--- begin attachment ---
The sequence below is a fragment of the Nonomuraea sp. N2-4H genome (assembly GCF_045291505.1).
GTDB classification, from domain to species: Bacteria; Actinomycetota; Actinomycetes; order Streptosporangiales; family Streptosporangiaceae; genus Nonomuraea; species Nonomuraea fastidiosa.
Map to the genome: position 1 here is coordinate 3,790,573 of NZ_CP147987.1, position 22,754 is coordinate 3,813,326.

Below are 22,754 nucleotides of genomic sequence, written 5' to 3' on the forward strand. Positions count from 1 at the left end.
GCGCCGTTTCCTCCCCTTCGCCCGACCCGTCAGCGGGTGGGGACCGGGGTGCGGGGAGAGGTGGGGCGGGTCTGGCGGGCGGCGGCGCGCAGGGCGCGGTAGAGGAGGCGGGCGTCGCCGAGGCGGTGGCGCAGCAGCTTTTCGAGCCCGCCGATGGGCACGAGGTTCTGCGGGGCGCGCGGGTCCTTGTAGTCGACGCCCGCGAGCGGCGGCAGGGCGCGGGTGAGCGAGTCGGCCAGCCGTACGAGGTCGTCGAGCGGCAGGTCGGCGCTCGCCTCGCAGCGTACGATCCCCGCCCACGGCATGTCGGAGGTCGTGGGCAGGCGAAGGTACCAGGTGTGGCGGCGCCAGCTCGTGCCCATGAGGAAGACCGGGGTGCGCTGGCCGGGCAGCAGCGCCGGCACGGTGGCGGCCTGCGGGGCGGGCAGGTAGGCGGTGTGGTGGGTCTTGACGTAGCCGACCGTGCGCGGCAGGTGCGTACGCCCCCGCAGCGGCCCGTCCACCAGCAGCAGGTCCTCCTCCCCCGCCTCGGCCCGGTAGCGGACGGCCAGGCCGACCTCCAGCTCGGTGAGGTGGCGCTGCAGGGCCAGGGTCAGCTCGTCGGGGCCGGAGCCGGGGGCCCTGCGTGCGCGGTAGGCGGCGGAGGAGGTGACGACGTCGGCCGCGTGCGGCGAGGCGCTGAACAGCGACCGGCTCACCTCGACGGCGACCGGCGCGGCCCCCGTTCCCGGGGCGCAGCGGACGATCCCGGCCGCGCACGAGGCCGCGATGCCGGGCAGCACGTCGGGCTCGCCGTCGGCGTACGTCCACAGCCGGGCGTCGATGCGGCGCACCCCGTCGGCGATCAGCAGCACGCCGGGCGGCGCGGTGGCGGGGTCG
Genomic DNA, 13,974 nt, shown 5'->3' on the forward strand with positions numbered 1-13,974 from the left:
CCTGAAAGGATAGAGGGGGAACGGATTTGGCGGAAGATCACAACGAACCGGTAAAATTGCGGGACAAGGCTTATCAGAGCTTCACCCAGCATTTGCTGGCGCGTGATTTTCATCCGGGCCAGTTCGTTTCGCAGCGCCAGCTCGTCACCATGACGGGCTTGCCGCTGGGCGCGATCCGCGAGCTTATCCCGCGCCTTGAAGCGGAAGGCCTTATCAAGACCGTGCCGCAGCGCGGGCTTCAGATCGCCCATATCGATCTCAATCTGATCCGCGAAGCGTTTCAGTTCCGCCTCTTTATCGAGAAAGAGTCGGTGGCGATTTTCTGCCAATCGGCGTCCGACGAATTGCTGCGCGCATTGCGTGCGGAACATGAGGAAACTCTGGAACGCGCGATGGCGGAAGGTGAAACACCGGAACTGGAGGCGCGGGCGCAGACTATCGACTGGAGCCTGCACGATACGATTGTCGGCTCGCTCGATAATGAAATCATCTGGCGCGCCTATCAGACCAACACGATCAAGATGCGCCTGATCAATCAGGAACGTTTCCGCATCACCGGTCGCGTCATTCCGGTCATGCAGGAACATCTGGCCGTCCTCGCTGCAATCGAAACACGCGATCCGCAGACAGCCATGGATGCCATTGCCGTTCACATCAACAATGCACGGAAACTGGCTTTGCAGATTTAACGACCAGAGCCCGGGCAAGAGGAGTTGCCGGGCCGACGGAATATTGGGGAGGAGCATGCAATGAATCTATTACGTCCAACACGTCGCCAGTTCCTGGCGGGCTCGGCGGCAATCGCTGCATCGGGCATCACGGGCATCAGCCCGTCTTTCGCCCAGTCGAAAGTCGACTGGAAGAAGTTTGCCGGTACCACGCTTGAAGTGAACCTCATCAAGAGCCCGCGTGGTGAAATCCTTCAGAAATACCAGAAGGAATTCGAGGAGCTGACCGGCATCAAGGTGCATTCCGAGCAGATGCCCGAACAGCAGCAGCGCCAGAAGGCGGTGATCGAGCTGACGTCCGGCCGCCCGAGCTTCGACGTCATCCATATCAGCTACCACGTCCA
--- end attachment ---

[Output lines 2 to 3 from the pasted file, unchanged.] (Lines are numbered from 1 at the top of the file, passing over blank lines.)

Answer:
GTDB classification, from domain to species: Bacteria; Actinomycetota; Actinomycetes; order Streptosporangiales; family Streptosporangiaceae; genus Nonomuraea; species Nonomuraea fastidiosa.
Map to the genome: position 1 here is coordinate 3,790,573 of NZ_CP147987.1, position 22,754 is coordinate 3,813,326.